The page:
November 01, 2015

Three Tips for Drafting Trusts

Matthew T. McClintock

As anyone who has drafted a trust can tell you, it’s no simple task. There are scores of trust designs to choose from and even more ways to structure those trusts. And each choice, right or wrong, can affect your clients’ ability to achieve their estate planning goals.

Yet, trusts are essential to the estate planning process, and they’re not just for the wealthy. Trusts can be used to preserve inheritances for kids who need to grow up, shield assets from creditors, avoid a lengthy and expensive probate process, and more.

For attorneys who draft trusts on a regular basis, the following tips can help ensure the process goes smoothly.

Ask the Right Questions

Interviewing your clients appropriately and truly understanding their needs is crucial to setting up a trust that will meet their goals. Attorneys need to know their clients’ situation—is the client divorced, remarried, or planning to remarry; are there kids involved; how large are the client’s retirement accounts—in detail. It’s also important to understand the client’s priorities. For example, would the client like the trust to protect his or her children from failed businesses, failed marriages, bad decisions, creditor claims, and so on? All of this will affect trust strategy selection and structure. What’s more, a thorough client interview can uncover additional planning opportunities, giving you the chance to deepen the client relationship and drive more revenue.

Know Your Options

There are many different types of trust-driven strategies out there to choose from and even more options for structuring those trusts. One of the biggest challenges, then, lies in understanding the various options and their limits as well as how to easily explain those choices to your clients so they can offer their input. Attorneys must also be able to make the type of legal, strategic decisions that generally don’t require the client’s input. For example, clients won’t know whether they’d like shares divided per stirpes, by representation, or per capita at each generation. There are important distinctions between different approaches, and it is essential that you understand them. But the details can be dizzying for clients, and often for practical purposes it won’t even matter which option is chosen. It’s up to you to determine which method is the most effective for meeting your clients’ needs based on the information you get from the client meeting. For attorneys that need help on this front, effective education is key, as is using the right kind of drafting system.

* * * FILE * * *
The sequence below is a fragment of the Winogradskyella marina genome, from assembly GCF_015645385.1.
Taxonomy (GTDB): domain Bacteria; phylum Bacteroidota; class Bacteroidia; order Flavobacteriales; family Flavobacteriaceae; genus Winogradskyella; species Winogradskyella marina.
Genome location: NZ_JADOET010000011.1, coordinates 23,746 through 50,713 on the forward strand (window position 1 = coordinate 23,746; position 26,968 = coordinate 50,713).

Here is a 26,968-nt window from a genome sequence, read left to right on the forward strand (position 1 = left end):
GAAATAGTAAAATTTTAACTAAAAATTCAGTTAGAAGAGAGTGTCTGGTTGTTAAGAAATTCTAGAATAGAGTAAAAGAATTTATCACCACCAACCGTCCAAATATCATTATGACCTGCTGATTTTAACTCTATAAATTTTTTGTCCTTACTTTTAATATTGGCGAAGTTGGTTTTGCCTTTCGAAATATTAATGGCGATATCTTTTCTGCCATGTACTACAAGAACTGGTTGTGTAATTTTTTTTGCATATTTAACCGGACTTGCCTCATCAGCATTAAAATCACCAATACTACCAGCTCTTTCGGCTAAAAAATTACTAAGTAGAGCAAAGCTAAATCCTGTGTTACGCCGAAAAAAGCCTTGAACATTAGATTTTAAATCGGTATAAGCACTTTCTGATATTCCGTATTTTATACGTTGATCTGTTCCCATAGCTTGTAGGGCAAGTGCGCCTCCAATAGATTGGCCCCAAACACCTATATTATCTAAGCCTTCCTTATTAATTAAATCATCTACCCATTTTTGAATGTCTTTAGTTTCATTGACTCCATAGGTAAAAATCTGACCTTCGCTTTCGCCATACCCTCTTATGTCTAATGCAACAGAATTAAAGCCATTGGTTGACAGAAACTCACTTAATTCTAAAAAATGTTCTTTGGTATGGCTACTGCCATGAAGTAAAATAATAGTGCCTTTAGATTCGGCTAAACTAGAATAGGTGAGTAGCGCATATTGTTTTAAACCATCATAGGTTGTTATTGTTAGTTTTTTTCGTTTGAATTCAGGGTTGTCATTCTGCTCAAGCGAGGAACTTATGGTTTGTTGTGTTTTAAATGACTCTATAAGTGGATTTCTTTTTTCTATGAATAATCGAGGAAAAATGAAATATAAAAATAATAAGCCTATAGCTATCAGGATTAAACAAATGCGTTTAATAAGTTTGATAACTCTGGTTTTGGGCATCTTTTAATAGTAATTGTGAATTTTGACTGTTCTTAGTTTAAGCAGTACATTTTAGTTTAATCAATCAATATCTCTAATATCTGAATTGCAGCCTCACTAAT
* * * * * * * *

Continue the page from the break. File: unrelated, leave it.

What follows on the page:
Use the Right Tools

Although a drafting system is no substitute for adequate knowledge of law and strategy, it can help attorneys quickly work through the different trust design scenarios available to them, dramatically expediting the document assembly process. Attorneys should look for systems that are easy to navigate and that offer an unlimited number of scenarios as well as the ability to index and organize those scenarios so support staff can easily apply the right solution when working with clients.

With these three tips, you should be able to draft trusts more efficiently and effectively, freeing up time to spend on deepening your client relationships and engaging with prospects.

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Matthew T. McClintock

Matthew T. McClintock, J.D., is the vice-president of education for WealthCounsel. Matt leads the organization’s continuing education efforts, helping attorneys better understand estate planning techniques and strategies. A former estate planning attorney, Matt earned his bachelor’s degree from the University of Central Oklahoma and his law degree from the University of Oklahoma.